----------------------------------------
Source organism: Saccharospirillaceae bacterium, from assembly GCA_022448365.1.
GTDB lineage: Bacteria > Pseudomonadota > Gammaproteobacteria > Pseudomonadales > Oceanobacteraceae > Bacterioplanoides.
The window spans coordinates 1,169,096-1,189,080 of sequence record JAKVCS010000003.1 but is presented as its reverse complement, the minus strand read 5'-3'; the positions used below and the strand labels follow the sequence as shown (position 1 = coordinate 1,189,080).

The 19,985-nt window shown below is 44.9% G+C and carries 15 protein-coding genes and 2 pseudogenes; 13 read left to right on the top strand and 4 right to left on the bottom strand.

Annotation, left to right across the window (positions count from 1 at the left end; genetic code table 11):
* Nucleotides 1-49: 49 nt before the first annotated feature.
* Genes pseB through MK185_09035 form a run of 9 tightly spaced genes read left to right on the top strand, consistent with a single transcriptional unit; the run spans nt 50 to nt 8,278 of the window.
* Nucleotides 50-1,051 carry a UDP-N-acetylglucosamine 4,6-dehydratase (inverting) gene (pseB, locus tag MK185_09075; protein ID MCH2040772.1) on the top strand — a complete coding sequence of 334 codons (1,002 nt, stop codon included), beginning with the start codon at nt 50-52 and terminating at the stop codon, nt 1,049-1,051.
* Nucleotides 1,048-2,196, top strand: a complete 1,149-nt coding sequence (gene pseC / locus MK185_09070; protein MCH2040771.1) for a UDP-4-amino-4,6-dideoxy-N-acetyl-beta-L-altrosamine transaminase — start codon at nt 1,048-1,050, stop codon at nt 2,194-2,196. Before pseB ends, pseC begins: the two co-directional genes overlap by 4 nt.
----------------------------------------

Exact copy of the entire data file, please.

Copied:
Source organism: Saccharospirillaceae bacterium, from assembly GCA_022448365.1.
GTDB lineage: Bacteria > Pseudomonadota > Gammaproteobacteria > Pseudomonadales > Oceanobacteraceae > Bacterioplanoides.
The window spans coordinates 1,169,096-1,189,080 of sequence record JAKVCS010000003.1 but is presented as its reverse complement, the minus strand read 5'-3'; the positions used below and the strand labels follow the sequence as shown (position 1 = coordinate 1,189,080).

The 19,985-nt window shown below is 44.9% G+C and carries 15 protein-coding genes and 2 pseudogenes; 13 read left to right on the top strand and 4 right to left on the bottom strand.

Annotation, left to right across the window (positions count from 1 at the left end; genetic code table 11):
* Nucleotides 1-49: 49 nt before the first annotated feature.
* Genes pseB through MK185_09035 form a run of 9 tightly spaced genes read left to right on the top strand, consistent with a single transcriptional unit; the run spans nt 50 to nt 8,278 of the window.
* Nucleotides 50-1,051 carry a UDP-N-acetylglucosamine 4,6-dehydratase (inverting) gene (pseB, locus tag MK185_09075; protein ID MCH2040772.1) on the top strand — a complete coding sequence of 334 codons (1,002 nt, stop codon included), beginning with the start codon at nt 50-52 and terminating at the stop codon, nt 1,049-1,051.
* Nucleotides 1,048-2,196, top strand: a complete 1,149-nt coding sequence (gene pseC / locus MK185_09070; protein MCH2040771.1) for a UDP-4-amino-4,6-dideoxy-N-acetyl-beta-L-altrosamine transaminase — start codon at nt 1,048-1,050, stop codon at nt 2,194-2,196. Before pseB ends, pseC begins: the two co-directional genes overlap by 4 nt.